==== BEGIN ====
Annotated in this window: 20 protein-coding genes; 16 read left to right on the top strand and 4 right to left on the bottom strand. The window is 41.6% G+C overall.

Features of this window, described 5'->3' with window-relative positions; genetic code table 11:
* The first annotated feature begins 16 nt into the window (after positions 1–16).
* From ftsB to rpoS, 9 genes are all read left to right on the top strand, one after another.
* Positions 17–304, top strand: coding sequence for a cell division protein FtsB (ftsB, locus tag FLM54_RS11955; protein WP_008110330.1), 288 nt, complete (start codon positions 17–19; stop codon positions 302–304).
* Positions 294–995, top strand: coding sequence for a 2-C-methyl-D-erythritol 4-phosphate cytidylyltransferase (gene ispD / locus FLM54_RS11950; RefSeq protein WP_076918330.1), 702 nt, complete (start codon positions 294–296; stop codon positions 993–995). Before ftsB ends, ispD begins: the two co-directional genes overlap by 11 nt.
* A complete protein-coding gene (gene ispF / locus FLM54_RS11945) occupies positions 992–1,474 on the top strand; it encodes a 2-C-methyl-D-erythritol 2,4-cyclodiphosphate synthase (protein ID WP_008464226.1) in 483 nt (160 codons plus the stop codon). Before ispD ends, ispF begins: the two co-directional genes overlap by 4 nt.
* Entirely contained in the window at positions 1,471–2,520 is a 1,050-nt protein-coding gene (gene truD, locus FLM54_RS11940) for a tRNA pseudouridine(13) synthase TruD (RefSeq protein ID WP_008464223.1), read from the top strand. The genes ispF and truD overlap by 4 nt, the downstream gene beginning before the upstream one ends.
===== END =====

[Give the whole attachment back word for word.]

Annotated in this window: 20 protein-coding genes; 16 read left to right on the top strand and 4 right to left on the bottom strand. The window is 41.6% G+C overall.

Features of this window, described 5'->3' with window-relative positions; genetic code table 11:
* The first annotated feature begins 16 nt into the window (after positions 1–16).
* From ftsB to rpoS, 9 genes are all read left to right on the top strand, one after another.
* Positions 17–304, top strand: coding sequence for a cell division protein FtsB (ftsB, locus tag FLM54_RS11955; protein WP_008110330.1), 288 nt, complete (start codon positions 17–19; stop codon positions 302–304).
* Positions 294–995, top strand: coding sequence for a 2-C-methyl-D-erythritol 4-phosphate cytidylyltransferase (gene ispD / locus FLM54_RS11950; RefSeq protein WP_076918330.1), 702 nt, complete (start codon positions 294–296; stop codon positions 993–995). Before ftsB ends, ispD begins: the two co-directional genes overlap by 11 nt.
* A complete protein-coding gene (gene ispF / locus FLM54_RS11945) occupies positions 992–1,474 on the top strand; it encodes a 2-C-methyl-D-erythritol 2,4-cyclodiphosphate synthase (protein ID WP_008464226.1) in 483 nt (160 codons plus the stop codon). Before ispD ends, ispF begins: the two co-directional genes overlap by 4 nt.
* Entirely contained in the window at positions 1,471–2,520 is a 1,050-nt protein-coding gene (gene truD, locus FLM54_RS11940) for a tRNA pseudouridine(13) synthase TruD (RefSeq protein ID WP_008464223.1), read from the top strand. The genes ispF and truD overlap by 4 nt, the downstream gene beginning before the upstream one ends.